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Minnesota boaters don't have to take invasive species test after Legislature repeals it

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The Department of Natural Resources is permanently shelving a plan that would have required boaters in Minnesota to pass a 30-minute training program on aquatic invasive species (AIS) and display a decal on their trailer in order to pull their boat anywhere in the state.

The new "trailer and decal" program had been scheduled to begin on July 1. But lawmakers and resort owners raised objections to the requirements earlier this year, and the Legislature repealed the program during the recently ended special legislative session, the DNR explained in a news release.

In its place, the Legislature added an AIS "affirmation provision" that boaters and nonresident anglers will need to sign when they get licenses. The new provision doesn't start until next year.

Concerns about the training program

The trailer and decal program was created as part of the Aquatic Invasive Species Training Law, which passed in 2012 as a way to help prevent the growth of aquatic invasive species such as zebra mussels and Eurasian water milfoil in Minnesota lakes.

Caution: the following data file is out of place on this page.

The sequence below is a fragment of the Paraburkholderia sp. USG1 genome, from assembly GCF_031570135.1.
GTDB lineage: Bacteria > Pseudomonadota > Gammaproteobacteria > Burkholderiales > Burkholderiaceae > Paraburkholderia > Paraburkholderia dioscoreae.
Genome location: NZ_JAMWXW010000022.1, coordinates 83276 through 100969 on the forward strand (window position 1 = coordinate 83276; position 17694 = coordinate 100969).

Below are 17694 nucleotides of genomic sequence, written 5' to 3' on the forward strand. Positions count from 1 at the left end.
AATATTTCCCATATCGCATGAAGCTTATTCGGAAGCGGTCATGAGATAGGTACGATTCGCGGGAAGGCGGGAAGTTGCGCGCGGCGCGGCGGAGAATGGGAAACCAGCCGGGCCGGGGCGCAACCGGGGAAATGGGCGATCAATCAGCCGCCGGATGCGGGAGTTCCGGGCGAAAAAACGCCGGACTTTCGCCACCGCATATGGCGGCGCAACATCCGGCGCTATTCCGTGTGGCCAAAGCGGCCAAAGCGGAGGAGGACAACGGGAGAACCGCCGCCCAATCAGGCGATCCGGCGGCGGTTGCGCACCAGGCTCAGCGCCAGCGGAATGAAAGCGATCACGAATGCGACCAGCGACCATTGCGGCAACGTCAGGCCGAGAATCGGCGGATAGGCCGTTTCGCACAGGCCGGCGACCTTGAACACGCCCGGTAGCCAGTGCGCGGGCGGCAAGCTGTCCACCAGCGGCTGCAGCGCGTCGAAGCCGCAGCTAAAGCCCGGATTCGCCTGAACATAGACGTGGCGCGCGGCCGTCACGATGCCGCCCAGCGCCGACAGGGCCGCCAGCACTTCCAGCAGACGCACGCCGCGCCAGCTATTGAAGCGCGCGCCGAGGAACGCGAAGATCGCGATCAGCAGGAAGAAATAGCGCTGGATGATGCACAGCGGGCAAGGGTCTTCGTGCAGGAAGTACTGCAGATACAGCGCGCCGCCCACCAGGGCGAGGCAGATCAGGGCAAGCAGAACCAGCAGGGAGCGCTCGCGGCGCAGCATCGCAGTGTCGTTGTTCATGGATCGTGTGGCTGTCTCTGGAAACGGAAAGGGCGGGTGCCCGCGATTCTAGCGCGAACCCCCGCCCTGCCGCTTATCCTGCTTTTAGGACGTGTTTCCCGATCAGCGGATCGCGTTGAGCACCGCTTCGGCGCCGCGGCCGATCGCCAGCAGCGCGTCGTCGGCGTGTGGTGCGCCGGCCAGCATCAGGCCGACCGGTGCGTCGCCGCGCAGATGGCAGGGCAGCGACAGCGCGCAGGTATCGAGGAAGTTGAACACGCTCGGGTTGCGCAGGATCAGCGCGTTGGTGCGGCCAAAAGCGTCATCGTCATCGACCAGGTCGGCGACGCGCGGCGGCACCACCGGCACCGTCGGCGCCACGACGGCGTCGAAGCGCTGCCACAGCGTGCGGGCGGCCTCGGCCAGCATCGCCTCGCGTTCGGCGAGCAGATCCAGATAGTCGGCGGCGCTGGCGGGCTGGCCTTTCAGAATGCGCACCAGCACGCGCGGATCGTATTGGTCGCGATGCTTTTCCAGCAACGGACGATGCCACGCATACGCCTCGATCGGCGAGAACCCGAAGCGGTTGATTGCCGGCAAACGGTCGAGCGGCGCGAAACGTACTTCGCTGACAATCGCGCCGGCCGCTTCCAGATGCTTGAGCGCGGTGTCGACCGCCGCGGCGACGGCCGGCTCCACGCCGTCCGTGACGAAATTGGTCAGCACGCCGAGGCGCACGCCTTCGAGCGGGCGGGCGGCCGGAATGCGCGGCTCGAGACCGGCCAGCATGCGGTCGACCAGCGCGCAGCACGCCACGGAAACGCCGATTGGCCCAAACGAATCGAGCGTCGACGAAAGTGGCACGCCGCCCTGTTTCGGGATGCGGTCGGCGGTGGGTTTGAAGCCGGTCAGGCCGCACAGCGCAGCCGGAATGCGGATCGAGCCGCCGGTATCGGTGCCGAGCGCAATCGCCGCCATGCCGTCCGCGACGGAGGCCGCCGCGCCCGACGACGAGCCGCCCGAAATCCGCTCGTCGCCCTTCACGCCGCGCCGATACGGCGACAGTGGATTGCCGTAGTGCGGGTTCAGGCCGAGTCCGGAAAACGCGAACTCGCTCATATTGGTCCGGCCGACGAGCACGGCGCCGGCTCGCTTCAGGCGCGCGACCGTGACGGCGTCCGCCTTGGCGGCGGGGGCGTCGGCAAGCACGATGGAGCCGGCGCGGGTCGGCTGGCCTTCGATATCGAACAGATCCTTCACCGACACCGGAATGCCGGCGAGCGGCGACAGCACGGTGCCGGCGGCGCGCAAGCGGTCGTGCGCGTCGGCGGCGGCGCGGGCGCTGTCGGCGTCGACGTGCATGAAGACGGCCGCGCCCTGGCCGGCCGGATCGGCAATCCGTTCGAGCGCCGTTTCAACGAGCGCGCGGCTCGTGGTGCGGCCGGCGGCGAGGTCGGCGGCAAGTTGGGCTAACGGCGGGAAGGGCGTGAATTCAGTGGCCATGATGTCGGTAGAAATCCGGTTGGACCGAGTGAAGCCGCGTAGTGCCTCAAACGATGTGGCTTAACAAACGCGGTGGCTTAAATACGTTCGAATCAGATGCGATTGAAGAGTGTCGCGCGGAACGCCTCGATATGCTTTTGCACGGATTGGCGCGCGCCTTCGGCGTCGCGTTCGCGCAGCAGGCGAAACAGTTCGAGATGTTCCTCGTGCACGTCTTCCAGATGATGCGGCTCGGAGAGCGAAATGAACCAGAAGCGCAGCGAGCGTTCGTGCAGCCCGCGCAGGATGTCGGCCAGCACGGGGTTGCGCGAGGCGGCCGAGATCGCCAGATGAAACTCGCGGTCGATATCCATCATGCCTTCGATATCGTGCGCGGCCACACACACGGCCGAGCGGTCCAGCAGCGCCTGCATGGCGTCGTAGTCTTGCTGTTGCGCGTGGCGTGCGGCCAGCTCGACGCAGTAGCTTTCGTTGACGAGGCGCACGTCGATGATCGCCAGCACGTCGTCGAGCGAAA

One of the main ways they are spread is by hitching rides on boats that are taken from lake to lake.

The law would have required boaters to take the training program and pass a test to receive a decal to display on their boat trailer.

The DNR was set to begin offering the training earlier this year. But resort owners began complaining about the law, in part because it didn't exempt boaters coming here from out of state.

It also would have applied to people who were simply hauling boats through the state but not using them in Minnesota waters.

Now lawmakers have repealed that law and replaced it with the affirmation provision, which goes into effect in 2016.

People who apply for a new watercraft license and nonresident fishing license will get a summary of Minnesota's aquatic invasive species laws, and they'll be required to sign a form saying they've read and understand the information. There's no additional fee involved.

The education efforts are still needed; the agency says about 20 percent of boaters violate current laws that require them to check their craft for invasive species after they pull it out of the water.

Difficult to control

Invasive species, like zebra mussels, Eurasian watermilfoil and spiny waterfleas, can easily be carried from lake to lake on aquatic plants that are left on a boat or trailer. If they enter a lake, their population can increase rapidly, hurting the health of the water. They can also be harmful to humans.

There are some methods that have helped control invasive species, but it has been difficult to completely get rid of them.

The DNR has been dealing with the spread of invasive species in numerous Minnesota lakes in recent years. More than 175 lakes and rivers are infested with zebra mussels.

To prevent the spread, the DNR recommends boaters spray the boat with high pressure water, rinse it with hot water, or dry the boat and equipment for at least five days.

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